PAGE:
Vanilla Fudge – The Complete Atco Singles (review)

Vanilla Fudge – The Complete Atco Singles (Real Gone/Rhino/Atlantic) revie

Vanilla Fudge did it first.

We typically give the English guys credit for inventing heavy metal.  Yet, America’s Vanilla Fudge arrived a year before Deep Purple, and two years before the mighty Led Zeppelin.  Their extremely high volume, menacing tempos, and frenetic drumming pretty much wrote the blueprint for everything that came after.  The Complete Atco Singles sums up this band’s history in a unique way, by focusing on the shorter, hit single versions of their songs.

Many of the tracks on the band’s albums were well over six minutes – perfect for the burgeoning underground FM format of the late Sixties, but not conducive to Top 40, AM radio, which was still looking for 2-minute pop songs.  The group’s record label shortened their debut single from over seven minutes to a leaner, 2:57.  “You Keep Me Hanging On” still stands as one of the greatest re-interpretations in all of rock; turning the chugging Motown classic into a dark, psychedelic freak-out, which comes much closer to the true despair of the lyrics.  When released a second time, the single hit the Top Ten.

While the band released five albums during their heyday, most of them lack focus, or try too hard for a “concept.”  That’s why their singles are really the way to go, and capture the true essence of the band better.  While they never again achieved the monumental success of “Hanging On,” they did release some killer 45’s.  The Goffin/King nugget “I Can’t Make it Alone” features some fine soulful vocals from Mark Stein and stunning drumming from Carmine Appice – it should’ve been a hit.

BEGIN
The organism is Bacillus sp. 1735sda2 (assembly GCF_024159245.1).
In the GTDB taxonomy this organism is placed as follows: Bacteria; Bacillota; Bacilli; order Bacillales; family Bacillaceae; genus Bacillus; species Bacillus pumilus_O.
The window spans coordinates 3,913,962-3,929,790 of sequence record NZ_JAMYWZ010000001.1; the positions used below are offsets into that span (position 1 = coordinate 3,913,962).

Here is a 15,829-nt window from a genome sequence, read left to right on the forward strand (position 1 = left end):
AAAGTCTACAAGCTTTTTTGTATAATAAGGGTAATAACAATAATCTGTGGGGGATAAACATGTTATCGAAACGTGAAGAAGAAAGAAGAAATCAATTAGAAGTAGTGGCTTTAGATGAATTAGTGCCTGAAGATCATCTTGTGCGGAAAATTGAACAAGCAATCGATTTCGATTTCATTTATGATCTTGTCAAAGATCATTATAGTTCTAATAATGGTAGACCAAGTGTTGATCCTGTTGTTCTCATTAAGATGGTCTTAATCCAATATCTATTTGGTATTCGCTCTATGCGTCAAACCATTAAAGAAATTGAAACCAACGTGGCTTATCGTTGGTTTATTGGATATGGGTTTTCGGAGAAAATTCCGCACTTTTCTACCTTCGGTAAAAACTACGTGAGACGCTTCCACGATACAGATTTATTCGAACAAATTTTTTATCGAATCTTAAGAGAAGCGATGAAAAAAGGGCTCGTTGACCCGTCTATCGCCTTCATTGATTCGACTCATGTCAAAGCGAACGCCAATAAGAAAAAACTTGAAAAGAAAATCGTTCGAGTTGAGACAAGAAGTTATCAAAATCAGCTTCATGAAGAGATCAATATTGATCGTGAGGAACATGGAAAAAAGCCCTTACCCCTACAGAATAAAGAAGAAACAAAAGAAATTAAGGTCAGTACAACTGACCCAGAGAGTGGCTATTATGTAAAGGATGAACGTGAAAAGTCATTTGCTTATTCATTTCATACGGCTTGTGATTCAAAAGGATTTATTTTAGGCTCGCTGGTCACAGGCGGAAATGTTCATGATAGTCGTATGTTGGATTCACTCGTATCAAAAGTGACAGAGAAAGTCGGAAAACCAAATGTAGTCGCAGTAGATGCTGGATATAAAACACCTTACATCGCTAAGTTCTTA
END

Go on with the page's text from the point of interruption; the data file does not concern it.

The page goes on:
The band did try their hand at originals, of which, “Good Good Lovin’” is excellent, and sounds like what Deep Purple would copy for their arrangement of “Hush.”  But, their real gift was taking covers and making them their own.  “Shotgun,” sounds like Cream meets the Who, complete with wah wah guitar, while “Some Velvet Morning” takes a Nancy Sinatra track, starts out slow and builds into searing acid rock.

Not everything works – Donovan’s “Season of the Witch” opens with promise before producer Shadow Morton begins reciting poetry in part two.  It sounds dangerously close “Stonehenge” from Spinal Tap and is laughable for how serious they were taking this.

After breaking up in the late Sixties, the band reformed in 1984.  The set grabs two songs from that reunion album, which aren’t bad – they just suffer from very dated Eighties’ production.

A real bonus is that the Complete Atco Singles features these songs in their original, hard to find mono mix, many making their debut in the digital format.  The classic Shadow Morton production sounds fantastic in this environment.  There’s also extensive liner notes, and track by track annotations from the original band members.

Although rarely receiving the respect they deserve, The Complete Atco Singles shows just how potent and influential Vanilla Fudge really was.  —Tony Peters